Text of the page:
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I have a function in PHP that encrypts text as follows:

function encrypt($text)
    $Key = "MyKey";

    return trim(base64_encode(mcrypt_encrypt(MCRYPT_RIJNDAEL_256, $Key, $text, MCRYPT_MODE_ECB, mcrypt_create_iv(mcrypt_get_iv_size(MCRYPT_RIJNDAEL_256, MCRYPT_MODE_ECB), MCRYPT_RAND))));

How do I decrypt these values in Python?

share|improve this question
nobody can decrypt this, you throw away the iv. –  hop Nov 21 '11 at 20:16
@hop - ECB mode can be decrypted without the IV. The IV is not used in ECB mode for encryption or decryption. –  birryree Nov 21 '11 at 20:20
@birryree: right! i only saw that the iv argument was set and assumed… this shows why you don't write your whole programm in one line. –  hop Nov 21 '11 at 21:04
@dharmesh - I am attempting to solve your problem, but thanks to PHP, the MCRYPT_RIJNDAEL_256 algorithm is not the same as AES 256 (more rounds are done in Rijndael). I have to find a Python implementation or pure Rijndael 256, which it doesn't seem like PyCrypto nor M2Crypto support. –  birryree Nov 21 '11 at 21:49
@dharmesh: why don't you use something common on the php side in the first place? –  hop Nov 21 '11 at 22:45

1 Answer 1

up vote 12 down vote accepted

To decrypt this form of encryption, you will need to get a version of Rijndael. One can be found here. Then you will need to simulate the key and text padding used in the PHP Mcrypt module. They add '\0' to pad out the text and key to the correct size. They are using a 256 bit block size and the key size used with the key you give is 128 (it may increase if you give it a bigger key). Unfortunately, the Python implementation I've linked to only encodes a single block at a time. I've created python functions which simulate the encryption (for testing) and decryption in Python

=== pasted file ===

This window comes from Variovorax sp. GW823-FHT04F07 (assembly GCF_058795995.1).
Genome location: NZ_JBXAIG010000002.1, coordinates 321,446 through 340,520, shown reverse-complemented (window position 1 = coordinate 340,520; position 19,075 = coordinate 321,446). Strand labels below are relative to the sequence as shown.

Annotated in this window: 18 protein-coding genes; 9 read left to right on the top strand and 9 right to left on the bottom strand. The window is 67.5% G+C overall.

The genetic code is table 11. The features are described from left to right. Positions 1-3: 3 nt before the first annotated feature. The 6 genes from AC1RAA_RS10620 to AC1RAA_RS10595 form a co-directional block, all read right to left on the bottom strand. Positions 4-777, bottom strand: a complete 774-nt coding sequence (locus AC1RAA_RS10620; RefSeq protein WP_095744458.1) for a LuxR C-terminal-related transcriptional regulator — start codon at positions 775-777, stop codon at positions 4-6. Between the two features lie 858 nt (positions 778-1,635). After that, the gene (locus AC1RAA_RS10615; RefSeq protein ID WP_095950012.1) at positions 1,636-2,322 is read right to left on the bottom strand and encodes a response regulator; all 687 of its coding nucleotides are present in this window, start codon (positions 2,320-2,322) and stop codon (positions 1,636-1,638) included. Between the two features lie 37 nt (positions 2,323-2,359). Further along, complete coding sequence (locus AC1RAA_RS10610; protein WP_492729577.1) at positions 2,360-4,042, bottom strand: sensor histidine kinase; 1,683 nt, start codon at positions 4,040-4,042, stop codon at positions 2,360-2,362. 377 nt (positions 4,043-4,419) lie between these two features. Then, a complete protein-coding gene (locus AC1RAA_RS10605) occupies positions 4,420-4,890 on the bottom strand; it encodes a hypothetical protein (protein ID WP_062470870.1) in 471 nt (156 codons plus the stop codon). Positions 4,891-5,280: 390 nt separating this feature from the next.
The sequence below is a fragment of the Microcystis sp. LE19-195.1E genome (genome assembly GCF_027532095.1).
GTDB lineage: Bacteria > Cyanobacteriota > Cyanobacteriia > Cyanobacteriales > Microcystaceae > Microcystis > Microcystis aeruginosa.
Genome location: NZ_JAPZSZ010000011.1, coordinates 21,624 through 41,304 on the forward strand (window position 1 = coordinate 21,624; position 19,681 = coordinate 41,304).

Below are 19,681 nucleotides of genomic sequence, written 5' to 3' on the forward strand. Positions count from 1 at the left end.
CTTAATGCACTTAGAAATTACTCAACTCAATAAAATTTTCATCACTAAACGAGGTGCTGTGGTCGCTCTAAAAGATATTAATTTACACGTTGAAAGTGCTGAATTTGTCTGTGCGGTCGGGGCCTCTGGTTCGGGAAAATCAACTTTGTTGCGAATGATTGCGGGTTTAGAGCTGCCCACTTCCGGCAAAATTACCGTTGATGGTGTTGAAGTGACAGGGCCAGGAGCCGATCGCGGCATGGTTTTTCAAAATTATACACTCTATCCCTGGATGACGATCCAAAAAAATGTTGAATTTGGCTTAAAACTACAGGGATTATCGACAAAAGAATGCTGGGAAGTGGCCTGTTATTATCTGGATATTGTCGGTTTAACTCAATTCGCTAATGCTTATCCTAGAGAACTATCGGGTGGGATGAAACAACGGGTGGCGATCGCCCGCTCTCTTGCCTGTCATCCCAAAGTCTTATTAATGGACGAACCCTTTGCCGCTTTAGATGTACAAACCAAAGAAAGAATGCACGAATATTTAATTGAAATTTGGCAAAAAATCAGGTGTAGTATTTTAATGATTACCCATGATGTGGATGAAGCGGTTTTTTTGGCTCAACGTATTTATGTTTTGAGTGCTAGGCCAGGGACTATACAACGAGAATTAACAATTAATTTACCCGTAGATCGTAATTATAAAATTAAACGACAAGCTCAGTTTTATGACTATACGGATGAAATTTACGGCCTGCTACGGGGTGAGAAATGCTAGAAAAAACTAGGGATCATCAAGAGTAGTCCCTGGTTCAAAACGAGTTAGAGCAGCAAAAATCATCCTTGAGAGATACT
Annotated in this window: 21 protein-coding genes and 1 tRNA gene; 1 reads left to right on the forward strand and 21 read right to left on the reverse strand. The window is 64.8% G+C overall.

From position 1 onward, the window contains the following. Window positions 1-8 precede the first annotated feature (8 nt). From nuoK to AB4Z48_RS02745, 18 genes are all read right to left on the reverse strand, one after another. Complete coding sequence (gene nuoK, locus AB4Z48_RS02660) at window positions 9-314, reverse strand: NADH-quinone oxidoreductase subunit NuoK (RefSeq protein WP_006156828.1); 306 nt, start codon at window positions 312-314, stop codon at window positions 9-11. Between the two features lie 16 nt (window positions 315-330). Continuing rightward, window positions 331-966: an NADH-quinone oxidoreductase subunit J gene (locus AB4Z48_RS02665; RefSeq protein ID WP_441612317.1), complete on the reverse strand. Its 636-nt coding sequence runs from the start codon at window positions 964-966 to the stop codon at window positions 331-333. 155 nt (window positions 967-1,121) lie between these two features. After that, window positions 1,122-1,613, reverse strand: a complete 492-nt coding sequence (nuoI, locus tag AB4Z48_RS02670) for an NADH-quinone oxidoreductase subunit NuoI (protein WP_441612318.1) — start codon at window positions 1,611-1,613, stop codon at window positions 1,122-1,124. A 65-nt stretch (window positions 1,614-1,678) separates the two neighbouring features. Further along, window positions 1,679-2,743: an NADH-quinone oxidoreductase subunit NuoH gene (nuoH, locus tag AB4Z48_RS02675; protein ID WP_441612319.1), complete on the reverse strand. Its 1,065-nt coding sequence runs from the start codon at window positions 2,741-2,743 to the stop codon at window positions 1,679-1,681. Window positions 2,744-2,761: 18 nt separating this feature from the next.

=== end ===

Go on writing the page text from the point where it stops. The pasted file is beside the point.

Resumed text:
import rijndael
import base64


def encrypt(key, plaintext):
    padded_key = key.ljust(KEY_SIZE, '\0')
    padded_text = plaintext + (BLOCK_SIZE - len(plaintext) % BLOCK_SIZE) * '\0'

    # could also be one of
    #if len(plaintext) % BLOCK_SIZE != 0:
    #    padded_text = plaintext.ljust((len(plaintext) / BLOCK_SIZE) + 1 * BLOCKSIZE), '\0')
    # -OR-
    #padded_text = plaintext.ljust((len(plaintext) + (BLOCK_SIZE - len(plaintext) % BLOCK_SIZE)), '\0')

    r = rijndael.rijndael(padded_key, BLOCK_SIZE)

    ciphertext = ''
    for start in range(0, len(padded_text), BLOCK_SIZE):
        ciphertext += r.encrypt(padded_text[start:start+BLOCK_SIZE])

    encoded = base64.b64encode(ciphertext)

    return encoded

def decrypt(key, encoded):
    padded_key = key.ljust(KEY_SIZE, '\0')

    ciphertext = base64.b64decode(encoded)

    r = rijndael.rijndael(padded_key, BLOCK_SIZE)

    padded_text = ''
    for start in range(0, len(ciphertext), BLOCK_SIZE):
        padded_text += r.decrypt(ciphertext[start:start+BLOCK_SIZE])

    plaintext = padded_text.split('\x00', 1)[0]

    return plaintext

This can be used as follows:

key = 'MyKey'
text = 'test'

encoded = encrypt(key, text)
print repr(encoded)
# prints 'I+KlvwIK2e690lPLDQMMUf5kfZmdZRIexYJp1SLWRJY='

decoded = decrypt(key, encoded)
print repr(decoded)
# prints 'test'

For comparison, here is the output from PHP with the same text:

$ php -a
Interactive shell

php > $key = 'MyKey';
php > $text = 'test';
php > $output = mcrypt_encrypt(MCRYPT_RIJNDAEL_256, $key, $text, MCRYPT_MODE_ECB);
php > $encoded = base64_encode($output);
php > echo $encoded;
share|improve this answer
Absolutely brilliant! I was able to get your test code running. Then, I ran the decrypt function (in Python) against encrypted values from PHP. Works like a charm. Thanks a bunch. –  dharmesh Nov 22 '11 at 21:59
apart from the key len > block size part you should use string.ljust() to pad the key. –  hop Nov 23 '11 at 17:36
@hop Thanks for the heads up on string.ljust(). I've updated the key padding to use that. The text padding still seems better the other way. –  101100 Nov 24 '11 at 17:05
What is required to adapt this script to Python 3? –  gavinmh Dec 6 '14 at 15:28

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